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Redirecting Page Anchors Using Javascript

Brandon Mack September 22, 2015 0 Comments

The Problem

We recently did some work on a website for Saskatoon company, Envirotec through our partner, unINK, which is where we ran into a problem. Envirotec’s service pages weren’t being indexed by search engines. This was happening because the original developer of the website put their sub-services on to tabs which were swapped back and forth using javascript/jQuery. Search engines tend to have issues with these kind of setups for multiple reasons, the main reason being that the tabs not currently active are being hidden from the page, usually using CSS. If it is set to display: none there is a very good chance it won’t be picked up in the indexing process. To get these sub-services showing up properly in the search results, we recommended that a page be made for each sub-service. With a new page for each sub-service, it will guarantee they are indexed. With the work finished, the pages look identical to what they were before. It does take them a little bit longer to load since it will load a new page now for each sub-service, but the upside of being in search results outweighs this issue.

This is where the redirection issue arose. The old services pages where loaded from a database and when they were pulled and printed, the code automatically gave each tab an anchor to identify the sub-service. Overview was #subService1, the next sub-service was #subService2, etc. Now that these anchors no longer exist, we need to redirect them to the proper pages that were just created. Unfortunately, the anchor portion of the URL is never passed to the server which makes it impossible to use a regular redirect to get this done since they are server-side. The next best way, in our opinion, was javascript.

The Fix

Using the window.location.replace javascript function give us the redirect that we need. We just need to compare the anchor from the URL and then redirect it to the proper page we have created. The javascript code gives an example of how this was done in this case. Keep in mind, there are many different way to write this code, some more efficient, some less. If you have better ways of doing this same thing, feel free to contact us. Always open to changes and suggestions.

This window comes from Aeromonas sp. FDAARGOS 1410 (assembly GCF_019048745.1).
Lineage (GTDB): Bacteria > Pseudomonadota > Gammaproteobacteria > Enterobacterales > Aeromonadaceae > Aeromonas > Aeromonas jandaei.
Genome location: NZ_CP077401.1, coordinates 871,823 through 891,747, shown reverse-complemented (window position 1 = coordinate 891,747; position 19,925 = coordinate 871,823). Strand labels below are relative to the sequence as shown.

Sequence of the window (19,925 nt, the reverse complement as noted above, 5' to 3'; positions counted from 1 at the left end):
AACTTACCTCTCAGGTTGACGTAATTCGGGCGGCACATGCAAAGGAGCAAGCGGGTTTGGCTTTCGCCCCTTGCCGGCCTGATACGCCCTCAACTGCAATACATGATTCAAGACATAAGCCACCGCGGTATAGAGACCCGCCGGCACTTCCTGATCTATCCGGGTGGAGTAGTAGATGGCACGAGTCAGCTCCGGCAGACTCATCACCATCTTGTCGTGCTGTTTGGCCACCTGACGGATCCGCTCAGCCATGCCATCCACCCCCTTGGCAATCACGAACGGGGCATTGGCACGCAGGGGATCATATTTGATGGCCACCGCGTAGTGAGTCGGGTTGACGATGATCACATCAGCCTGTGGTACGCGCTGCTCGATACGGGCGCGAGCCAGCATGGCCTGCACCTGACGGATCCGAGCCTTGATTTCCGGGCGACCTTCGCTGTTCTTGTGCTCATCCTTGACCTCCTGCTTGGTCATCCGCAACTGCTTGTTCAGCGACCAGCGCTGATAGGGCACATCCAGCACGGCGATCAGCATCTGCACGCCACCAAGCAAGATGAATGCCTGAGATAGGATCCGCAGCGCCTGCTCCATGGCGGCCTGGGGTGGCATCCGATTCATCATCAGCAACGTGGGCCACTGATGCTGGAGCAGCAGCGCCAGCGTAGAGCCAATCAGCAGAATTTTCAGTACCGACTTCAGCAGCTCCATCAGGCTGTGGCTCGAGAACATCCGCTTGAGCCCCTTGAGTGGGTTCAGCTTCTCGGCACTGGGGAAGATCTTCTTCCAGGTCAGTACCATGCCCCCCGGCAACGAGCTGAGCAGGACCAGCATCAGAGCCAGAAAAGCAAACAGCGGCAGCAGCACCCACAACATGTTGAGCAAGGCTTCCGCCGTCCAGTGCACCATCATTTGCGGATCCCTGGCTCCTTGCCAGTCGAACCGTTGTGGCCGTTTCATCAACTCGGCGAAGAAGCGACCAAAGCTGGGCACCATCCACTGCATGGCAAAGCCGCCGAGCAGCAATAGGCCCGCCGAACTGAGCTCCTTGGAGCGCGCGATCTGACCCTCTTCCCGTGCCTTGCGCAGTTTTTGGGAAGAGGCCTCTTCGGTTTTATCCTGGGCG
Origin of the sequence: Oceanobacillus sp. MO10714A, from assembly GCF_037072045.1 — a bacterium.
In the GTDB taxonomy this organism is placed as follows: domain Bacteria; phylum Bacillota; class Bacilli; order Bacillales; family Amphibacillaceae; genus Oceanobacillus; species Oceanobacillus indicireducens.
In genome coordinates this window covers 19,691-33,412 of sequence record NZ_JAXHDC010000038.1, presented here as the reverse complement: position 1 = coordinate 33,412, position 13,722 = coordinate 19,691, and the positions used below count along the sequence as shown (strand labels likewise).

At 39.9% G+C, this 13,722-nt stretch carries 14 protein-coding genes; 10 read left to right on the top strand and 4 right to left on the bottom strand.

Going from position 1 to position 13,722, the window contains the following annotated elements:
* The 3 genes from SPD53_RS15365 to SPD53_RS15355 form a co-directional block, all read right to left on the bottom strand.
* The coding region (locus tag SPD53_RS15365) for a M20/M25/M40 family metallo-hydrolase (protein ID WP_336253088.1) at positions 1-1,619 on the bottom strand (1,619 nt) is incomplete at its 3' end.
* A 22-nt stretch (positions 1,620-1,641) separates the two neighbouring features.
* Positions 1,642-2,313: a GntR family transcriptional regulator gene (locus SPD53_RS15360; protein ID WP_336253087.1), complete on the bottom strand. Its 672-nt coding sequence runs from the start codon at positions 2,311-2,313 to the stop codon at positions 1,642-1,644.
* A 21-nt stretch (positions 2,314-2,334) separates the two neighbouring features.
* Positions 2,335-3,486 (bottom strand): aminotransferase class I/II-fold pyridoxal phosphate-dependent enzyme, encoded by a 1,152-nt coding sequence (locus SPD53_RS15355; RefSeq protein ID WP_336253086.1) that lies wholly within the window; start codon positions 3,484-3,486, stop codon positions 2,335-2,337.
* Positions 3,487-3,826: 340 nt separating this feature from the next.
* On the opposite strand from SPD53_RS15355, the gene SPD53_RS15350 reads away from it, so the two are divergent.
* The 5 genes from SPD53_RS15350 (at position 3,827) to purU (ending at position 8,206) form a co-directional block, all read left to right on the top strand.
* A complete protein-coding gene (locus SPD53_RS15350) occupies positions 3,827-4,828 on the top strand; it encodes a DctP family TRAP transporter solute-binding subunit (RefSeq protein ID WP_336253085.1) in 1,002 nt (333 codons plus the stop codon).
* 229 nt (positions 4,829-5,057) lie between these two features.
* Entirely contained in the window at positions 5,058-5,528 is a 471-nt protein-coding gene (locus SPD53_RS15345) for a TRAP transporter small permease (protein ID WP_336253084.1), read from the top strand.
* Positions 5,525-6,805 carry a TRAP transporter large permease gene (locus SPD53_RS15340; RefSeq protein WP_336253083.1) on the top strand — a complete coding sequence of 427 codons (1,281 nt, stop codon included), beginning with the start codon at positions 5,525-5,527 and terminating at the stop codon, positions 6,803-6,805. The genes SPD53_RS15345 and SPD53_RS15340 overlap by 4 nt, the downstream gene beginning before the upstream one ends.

// Closure-wrapped for security.
(function() {
    var anchorMap;
    var currentLocation = window.location.href.split(“#”)[0];
    if( window.location.href.indexOf(“recycling-waste-management”) > -1 ) {
        anchorMap = {
            “subService1”: “/”,
            “subService2”: “/industrial-waste-materials”,
            “subService3”: “/institutional-waste-materials”,
            “subService4”: “/household-waste-materials”
    } else if( window.location.href.indexOf(“automotive-fluid-services”) > -1 ) {
        anchorMap = {
            “subService1”: “/”,
            “subService2”: “/used-oil-materials”,
            “subService3”: “/used-antifreeze”,
            “subService4”: “/parts-cleaners”,
            “subService5”: “/premium-lacquer-thinner”,
            “subService6”: “/fluid-management-products”
    * Best practice for extracting hashes:
    var hash = window.location.hash.substring(1);
    if (hash) {
        * Best practice for javascript redirects:
        window.location.replace( currentLocation + anchorMap[hash] );

The anchormap variable is an array that we will use to associate the anchor with the page slug to redirect to.

window.location.href.split(“#”)[0] will take the current URL and split it at the # and then use the first portion of the split, which is why we have 0 inside the square brackets. The first portion will be everything in front of the # in the URL.

window.location.href.indexOf(“recycling-waste-management”) will check to see which main service page we are currently on. In this case is check to see if the main service is the recycling-waste-management page. If it finds recycling-waste-management as part of the URL it will return a number greater than -1. If nothing is found, indexOf will return -1.

window.location.hash.substring(1) will find the # and give us the anchor in the URL.

window.location.replace( currentLocation + anchorMap[hash] ) will replace the current URL with whatever is passed into the function. In this case we are redirecting to the current url minus the anchor (currentLocation) followed by the slug that is associated to the found anchor.

Put this code inside the script tags where you like on the page and it will run automatically when the page is requested.

Hope this help!

Source: Logan on StackOverflow

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